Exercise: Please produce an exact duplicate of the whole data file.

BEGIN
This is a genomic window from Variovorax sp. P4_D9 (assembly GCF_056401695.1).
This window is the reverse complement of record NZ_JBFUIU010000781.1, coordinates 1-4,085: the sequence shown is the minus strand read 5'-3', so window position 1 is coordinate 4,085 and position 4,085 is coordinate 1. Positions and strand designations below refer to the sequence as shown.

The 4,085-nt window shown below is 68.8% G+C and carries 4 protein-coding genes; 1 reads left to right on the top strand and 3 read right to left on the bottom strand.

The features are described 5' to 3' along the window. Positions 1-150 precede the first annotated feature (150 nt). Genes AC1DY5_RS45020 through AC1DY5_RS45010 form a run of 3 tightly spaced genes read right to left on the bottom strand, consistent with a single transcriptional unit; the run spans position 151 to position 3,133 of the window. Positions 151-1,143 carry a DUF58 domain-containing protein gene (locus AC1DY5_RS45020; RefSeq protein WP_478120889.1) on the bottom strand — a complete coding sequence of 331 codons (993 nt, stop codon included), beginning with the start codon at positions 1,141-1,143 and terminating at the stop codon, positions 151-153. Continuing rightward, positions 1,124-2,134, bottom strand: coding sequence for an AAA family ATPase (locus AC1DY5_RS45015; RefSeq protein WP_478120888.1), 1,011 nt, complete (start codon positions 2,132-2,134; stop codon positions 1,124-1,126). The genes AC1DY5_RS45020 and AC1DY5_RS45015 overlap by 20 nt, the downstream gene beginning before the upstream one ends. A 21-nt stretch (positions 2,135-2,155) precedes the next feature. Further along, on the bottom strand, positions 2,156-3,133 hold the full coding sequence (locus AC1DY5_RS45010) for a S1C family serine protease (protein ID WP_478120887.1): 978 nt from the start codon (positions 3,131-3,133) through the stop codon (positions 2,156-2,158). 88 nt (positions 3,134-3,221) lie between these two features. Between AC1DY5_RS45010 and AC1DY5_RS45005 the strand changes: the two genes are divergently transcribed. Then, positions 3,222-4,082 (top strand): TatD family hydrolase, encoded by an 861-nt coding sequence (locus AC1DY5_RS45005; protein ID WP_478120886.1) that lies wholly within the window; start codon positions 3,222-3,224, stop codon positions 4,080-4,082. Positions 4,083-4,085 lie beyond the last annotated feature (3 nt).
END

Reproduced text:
This is a genomic window from Variovorax sp. P4_D9 (assembly GCF_056401695.1).
This window is the reverse complement of record NZ_JBFUIU010000781.1, coordinates 1-4,085: the sequence shown is the minus strand read 5'-3', so window position 1 is coordinate 4,085 and position 4,085 is coordinate 1. Positions and strand designations below refer to the sequence as shown.

The 4,085-nt window shown below is 68.8% G+C and carries 4 protein-coding genes; 1 reads left to right on the top strand and 3 read right to left on the bottom strand.

The features are described 5' to 3' along the window. Positions 1-150 precede the first annotated feature (150 nt). Genes AC1DY5_RS45020 through AC1DY5_RS45010 form a run of 3 tightly spaced genes read right to left on the bottom strand, consistent with a single transcriptional unit; the run spans position 151 to position 3,133 of the window. Positions 151-1,143 carry a DUF58 domain-containing protein gene (locus AC1DY5_RS45020; RefSeq protein WP_478120889.1) on the bottom strand — a complete coding sequence of 331 codons (993 nt, stop codon included), beginning with the start codon at positions 1,141-1,143 and terminating at the stop codon, positions 151-153. Continuing rightward, positions 1,124-2,134, bottom strand: coding sequence for an AAA family ATPase (locus AC1DY5_RS45015; RefSeq protein WP_478120888.1), 1,011 nt, complete (start codon positions 2,132-2,134; stop codon positions 1,124-1,126). The genes AC1DY5_RS45020 and AC1DY5_RS45015 overlap by 20 nt, the downstream gene beginning before the upstream one ends. A 21-nt stretch (positions 2,135-2,155) precedes the next feature. Further along, on the bottom strand, positions 2,156-3,133 hold the full coding sequence (locus AC1DY5_RS45010) for a S1C family serine protease (protein ID WP_478120887.1): 978 nt from the start codon (positions 3,131-3,133) through the stop codon (positions 2,156-2,158). 88 nt (positions 3,134-3,221) lie between these two features. Between AC1DY5_RS45010 and AC1DY5_RS45005 the strand changes: the two genes are divergently transcribed. Then, positions 3,222-4,082 (top strand): TatD family hydrolase, encoded by an 861-nt coding sequence (locus AC1DY5_RS45005; protein ID WP_478120886.1) that lies wholly within the window; start codon positions 3,222-3,224, stop codon positions 4,080-4,082. Positions 4,083-4,085 lie beyond the last annotated feature (3 nt).